Home Depot Employees Build a Walker for 2-Year-Old Boy With Norrie Disease

Silus Johnson has Norrie disease, a rare disorder that caused the 2-year-old to develop partial blindness and low muscle tone, making walking difficult. Store-bought walkers don’t fit his frame, so his grandfather went to Home Depot to build one from scratch.

the three employees at home depot who helped build the walker
The Home Depot team who designed and built the walker. Credit: Fox 4 News


What Johnson’s grandfather didn’t know was the act of kindness waiting in store. According to Fox News, the store’s assistant manager quickly brought in Eric Bindel, the tool rental supervisor, and father of a 2-year-old. Bindel was touched. After asking for Johnson’s dimensions, he told the grandfather, “We’ll take it from here and build it for you for free.”

Chris Wright, the tool tech and mastermind behind the walker, spent his day off with two other Home Depot dads to complete the project. When asked how he designed it, he said, “I used the foam around the edges to make it soft. Rope to secure the seat. Reflective tape on it to kind of help it stand out if they’re out in public or something, so that way you can see him.”

Silus with his handmade walker
Silus with his handmade walker. Credit: Fox 4 News

The team, fueled by their desire to help Johnson and his grandfather, took two days to build a walker that can’t be found on any store shelf.

According to Johnson’s mom, the hand-crafted walker is helping him to do things himself and be a little more independent.

“As soon as we put him in there, you could tell he was happy,” Bindel said. “He started laughing and trying to move his little feet backwards. Everyone was smiling. Maybe a couple little tears here and there.”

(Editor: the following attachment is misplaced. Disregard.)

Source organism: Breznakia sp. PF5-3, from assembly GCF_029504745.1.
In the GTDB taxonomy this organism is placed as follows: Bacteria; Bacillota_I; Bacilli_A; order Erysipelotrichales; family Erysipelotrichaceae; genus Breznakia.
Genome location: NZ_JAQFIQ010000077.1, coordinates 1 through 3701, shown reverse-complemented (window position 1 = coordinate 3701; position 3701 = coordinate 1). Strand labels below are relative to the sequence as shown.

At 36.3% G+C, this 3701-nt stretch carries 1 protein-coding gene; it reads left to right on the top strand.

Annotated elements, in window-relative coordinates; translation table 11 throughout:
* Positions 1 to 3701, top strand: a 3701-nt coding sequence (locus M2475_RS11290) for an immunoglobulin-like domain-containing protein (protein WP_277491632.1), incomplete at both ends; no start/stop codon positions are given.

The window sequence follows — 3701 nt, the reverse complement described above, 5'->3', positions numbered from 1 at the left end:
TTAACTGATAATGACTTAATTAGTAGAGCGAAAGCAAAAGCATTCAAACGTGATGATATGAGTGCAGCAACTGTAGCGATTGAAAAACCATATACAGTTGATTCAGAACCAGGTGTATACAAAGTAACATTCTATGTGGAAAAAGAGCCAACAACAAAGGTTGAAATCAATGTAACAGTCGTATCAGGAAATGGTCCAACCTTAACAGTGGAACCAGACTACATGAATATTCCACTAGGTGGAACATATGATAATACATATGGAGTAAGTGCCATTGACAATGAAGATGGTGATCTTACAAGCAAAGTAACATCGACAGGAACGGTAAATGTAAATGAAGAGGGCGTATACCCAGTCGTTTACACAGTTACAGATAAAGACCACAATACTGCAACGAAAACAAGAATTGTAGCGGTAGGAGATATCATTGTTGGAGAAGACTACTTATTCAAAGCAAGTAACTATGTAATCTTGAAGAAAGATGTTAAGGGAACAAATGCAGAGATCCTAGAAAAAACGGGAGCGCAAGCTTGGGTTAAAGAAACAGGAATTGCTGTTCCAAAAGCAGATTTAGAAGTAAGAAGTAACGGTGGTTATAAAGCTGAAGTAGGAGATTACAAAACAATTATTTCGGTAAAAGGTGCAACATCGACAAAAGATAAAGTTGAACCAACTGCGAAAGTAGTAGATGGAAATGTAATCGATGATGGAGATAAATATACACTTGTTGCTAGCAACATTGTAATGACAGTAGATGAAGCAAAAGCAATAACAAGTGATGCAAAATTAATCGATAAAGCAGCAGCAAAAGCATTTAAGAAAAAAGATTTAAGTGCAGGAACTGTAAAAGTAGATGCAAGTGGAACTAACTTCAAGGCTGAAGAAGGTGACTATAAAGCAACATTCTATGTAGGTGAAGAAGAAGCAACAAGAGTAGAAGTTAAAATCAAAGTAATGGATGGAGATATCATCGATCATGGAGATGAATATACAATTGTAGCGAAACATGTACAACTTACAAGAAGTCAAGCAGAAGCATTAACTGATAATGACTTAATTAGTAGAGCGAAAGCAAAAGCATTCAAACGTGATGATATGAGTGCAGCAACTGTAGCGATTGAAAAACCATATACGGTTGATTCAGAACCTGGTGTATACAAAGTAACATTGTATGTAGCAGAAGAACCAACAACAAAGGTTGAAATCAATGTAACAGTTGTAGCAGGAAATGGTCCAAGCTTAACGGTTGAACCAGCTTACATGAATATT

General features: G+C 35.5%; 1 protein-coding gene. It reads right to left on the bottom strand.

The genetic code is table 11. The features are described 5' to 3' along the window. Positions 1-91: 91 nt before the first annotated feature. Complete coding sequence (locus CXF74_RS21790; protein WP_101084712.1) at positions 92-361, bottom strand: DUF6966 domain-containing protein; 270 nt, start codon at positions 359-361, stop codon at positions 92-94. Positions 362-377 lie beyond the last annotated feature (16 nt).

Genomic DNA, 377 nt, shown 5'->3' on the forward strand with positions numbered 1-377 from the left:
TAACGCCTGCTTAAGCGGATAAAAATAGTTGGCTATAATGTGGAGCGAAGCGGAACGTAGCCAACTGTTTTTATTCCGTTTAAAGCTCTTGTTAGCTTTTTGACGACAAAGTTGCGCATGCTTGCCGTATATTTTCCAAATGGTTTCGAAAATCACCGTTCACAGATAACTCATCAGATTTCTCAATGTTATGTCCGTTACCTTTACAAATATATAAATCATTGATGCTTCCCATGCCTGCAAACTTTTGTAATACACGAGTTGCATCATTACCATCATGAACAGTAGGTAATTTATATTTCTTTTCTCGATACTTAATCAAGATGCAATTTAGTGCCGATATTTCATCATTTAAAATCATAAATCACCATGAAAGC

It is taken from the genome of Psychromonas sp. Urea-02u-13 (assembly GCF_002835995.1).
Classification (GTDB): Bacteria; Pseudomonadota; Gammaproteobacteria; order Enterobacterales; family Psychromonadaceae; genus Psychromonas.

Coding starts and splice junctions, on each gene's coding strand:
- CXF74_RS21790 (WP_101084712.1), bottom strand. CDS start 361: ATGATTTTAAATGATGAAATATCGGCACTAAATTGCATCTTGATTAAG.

The employees at Home Depot designed it to be adjustable on all four sides as well, so the walker can grow with him.

You can watch the full video here.

Find this story helpful? Share it with someone you care about.

Related to Rare Disease

Sharon in front of her congressman's office

Why I'm Stepping Out of My Comfort Zone and Into My Congressman's Office for Rare Disease

Rare disease has changed my life in many ways, but the most unexpected recent change has been my interest in laws and political issues regarding health care and treatment options. You see, I am a right brainer. I enjoy and flourish in the arts. I’ve never jumped for joy while taking a math or science [...]
Driving on an empty highway to the sun

Why the 21st Century Cures Act Offers Hope for Rare Disease Patients

The U.S. House Energy and Commerce Committee’s 21st Century Cures initiative is a bipartisan effort to help speed the development and delivery of new health care treatments and cures in America. There is much to be excited about! Along with a welcome increase in funding for the National Institutes of Health (NIH) and the Food [...]
Erin's son with a sign "I'm one year seizure free"

To Those Who Question Why We Chose Genetic Testing for Our Child

Erin’s son. Right before Christmas last year, we finally got our diagnosis for Abram, UBE2A deficiency syndrome. Our path to get an answer seemed arduous, but when it finally arrived, I felt relief. Our genetic counselor told us we were the first case the University of Iowa and the University of Chicago had ever seen. We [...]
Nicole's daughter

When I Hear These 3 Words as a Special Needs Parent

Josie. Is it possible, for what kids with FoxG1 lack in terms of cognitive and physical ability, they make up for in cuteness and sweetness? You might be reading this and thinking, how is there anything cute about a severe, rare, neurological condition that hinders the ability for children to do most things? Well, let me [...]